Technically, yes, killer “AI” but only because humans tell them.
      And not even tbe russians have removed humans from the loop.
      They too are familiar with the BOLO and BERSERKERS of SF.
      And they’re not idiots.

        • Uh, that’s the NAVY.
          Wholly different domain and mission. More, they’re late to the party.
          Air Combat is a different story. Try this instead:


          Drone swarms are already winning wars.

          The USAF and RAAF are already test flying air combat drones. Both collaborating on slightly different products and (because of the different procurement systems) RAAF is slightly ahead with their Loyal Wingman; their prototypes are already flying

          The USAF is looking to deploy swarms of different types of cheap single function (often single use) drones controlled by F35, F32, and brand new F15EX (non-stealth planes). Likely supported by (relatively) dirt cheap ($35,000) smarter JDAM glide bombs upgraded to be able to hit mobile and swarms of long range missiles deployed by cargo craft. Stealth is useful but expensive. Visible but cheap weapons are a viable alternative to lead the waym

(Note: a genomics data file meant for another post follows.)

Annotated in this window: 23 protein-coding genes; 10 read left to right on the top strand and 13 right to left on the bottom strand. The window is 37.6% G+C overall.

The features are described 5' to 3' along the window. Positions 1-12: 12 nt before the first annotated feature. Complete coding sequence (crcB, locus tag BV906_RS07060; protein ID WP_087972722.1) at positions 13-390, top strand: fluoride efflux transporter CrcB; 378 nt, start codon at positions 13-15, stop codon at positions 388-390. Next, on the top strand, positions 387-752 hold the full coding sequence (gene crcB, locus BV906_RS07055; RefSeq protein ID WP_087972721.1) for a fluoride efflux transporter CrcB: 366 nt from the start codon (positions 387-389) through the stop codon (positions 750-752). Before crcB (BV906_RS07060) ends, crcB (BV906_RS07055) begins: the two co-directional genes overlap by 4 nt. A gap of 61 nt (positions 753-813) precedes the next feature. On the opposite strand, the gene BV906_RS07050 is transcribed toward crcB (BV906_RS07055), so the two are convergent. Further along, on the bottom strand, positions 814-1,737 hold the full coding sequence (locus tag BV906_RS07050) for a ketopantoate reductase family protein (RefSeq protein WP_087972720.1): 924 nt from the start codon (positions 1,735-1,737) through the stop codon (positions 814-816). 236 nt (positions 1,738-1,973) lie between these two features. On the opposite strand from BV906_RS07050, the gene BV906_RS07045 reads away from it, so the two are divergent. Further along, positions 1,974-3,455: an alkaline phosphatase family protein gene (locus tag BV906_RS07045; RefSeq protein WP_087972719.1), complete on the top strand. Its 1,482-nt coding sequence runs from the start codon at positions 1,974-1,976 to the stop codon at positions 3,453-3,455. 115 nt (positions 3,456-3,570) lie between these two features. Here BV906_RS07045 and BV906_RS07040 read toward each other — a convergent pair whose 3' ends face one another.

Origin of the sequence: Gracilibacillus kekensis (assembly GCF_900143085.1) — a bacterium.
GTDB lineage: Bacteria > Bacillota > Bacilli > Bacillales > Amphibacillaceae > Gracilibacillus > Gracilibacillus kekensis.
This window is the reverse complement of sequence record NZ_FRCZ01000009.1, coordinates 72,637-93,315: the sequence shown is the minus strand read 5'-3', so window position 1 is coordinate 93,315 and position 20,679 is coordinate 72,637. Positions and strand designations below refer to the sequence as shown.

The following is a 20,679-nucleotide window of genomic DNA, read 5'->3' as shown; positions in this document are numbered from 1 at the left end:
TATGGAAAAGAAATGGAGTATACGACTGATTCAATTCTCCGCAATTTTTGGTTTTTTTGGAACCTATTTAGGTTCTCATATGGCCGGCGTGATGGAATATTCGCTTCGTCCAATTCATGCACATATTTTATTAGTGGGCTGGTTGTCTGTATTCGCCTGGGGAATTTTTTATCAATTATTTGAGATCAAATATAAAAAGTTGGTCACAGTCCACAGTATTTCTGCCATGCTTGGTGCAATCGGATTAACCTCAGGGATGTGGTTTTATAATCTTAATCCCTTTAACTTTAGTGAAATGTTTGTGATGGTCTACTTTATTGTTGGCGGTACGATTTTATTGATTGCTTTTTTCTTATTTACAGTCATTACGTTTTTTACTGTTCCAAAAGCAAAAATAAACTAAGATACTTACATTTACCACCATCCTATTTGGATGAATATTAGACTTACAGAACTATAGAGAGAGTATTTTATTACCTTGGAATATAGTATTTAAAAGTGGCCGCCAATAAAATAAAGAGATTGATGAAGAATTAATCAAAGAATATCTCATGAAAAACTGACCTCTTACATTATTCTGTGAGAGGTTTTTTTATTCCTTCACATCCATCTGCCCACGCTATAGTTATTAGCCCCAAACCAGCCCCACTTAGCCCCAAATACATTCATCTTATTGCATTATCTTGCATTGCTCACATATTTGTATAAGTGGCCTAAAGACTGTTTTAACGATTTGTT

The idea is a layered attack force that uses different kinds of “AI” automation to magnify the manned platforms power and minimize risk while saturating the defenses. Small recon drones provide realtime sensor data for the manned platforms that manage the drones, missiles, and gliding bombs. For example, a typical chinese destroyer carries 20-30 air defense missiles with a 20m range and close defensd gatlings good for another dozen or two. A single long range F15EX can drop 28 JDAMS to be guided by a single stealthy F22 or F35 without using any of its armament. A flight of a dozen F35s can send hundreds of missiles and bombs in a single attack, forcing a destroyer to use up its entire defensive load and either sink it or force it back to rearm before getting to attack range.

          The Armenians were prepared for a tank-tank war, expensive platform vs expensive platform, instezd they got cheap and expendable kamikaze (highly manuevrable) drones; likewise the chinese fleet is geared to fight off a surface fleet, not a dispersed cloud of air delivered weapons. In a confrontation with the US they may instead be faced with thousands of drones, tens of thousands sublaunched cruise missiles and air launched long range missiles from cargo planes, and hundreds of thousands of glide bombs.

          Stealth has ruled for 40 years but the next war looks to be about missiles in vast numbers, either long distance ground launched (expensive) or short/mid range assets. And “AI” and computer systems have a role to play in making those unmanned weapons more survivable and deadlier.

          You’ve heard about AUKUS, of course.